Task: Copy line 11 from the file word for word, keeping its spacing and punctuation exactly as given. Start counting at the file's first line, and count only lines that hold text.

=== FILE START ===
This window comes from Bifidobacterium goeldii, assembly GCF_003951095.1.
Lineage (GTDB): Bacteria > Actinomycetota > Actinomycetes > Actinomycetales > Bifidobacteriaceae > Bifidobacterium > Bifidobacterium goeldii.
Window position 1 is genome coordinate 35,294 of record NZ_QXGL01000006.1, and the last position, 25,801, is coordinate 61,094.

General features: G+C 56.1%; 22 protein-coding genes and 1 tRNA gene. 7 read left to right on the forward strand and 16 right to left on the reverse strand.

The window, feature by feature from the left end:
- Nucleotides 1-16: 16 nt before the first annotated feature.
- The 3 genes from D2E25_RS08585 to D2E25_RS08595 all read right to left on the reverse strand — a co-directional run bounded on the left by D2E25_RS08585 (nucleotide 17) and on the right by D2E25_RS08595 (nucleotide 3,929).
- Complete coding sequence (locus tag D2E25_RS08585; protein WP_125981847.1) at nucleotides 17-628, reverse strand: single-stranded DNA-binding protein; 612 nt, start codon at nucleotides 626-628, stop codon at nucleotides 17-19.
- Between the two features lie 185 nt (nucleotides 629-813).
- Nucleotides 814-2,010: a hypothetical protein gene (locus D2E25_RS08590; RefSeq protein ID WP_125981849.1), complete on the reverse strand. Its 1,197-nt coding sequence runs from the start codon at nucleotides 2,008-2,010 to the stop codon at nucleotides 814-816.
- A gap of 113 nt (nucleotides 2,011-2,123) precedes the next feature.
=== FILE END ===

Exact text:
- A gap of 113 nt (nucleotides 2,011-2,123) precedes the next feature.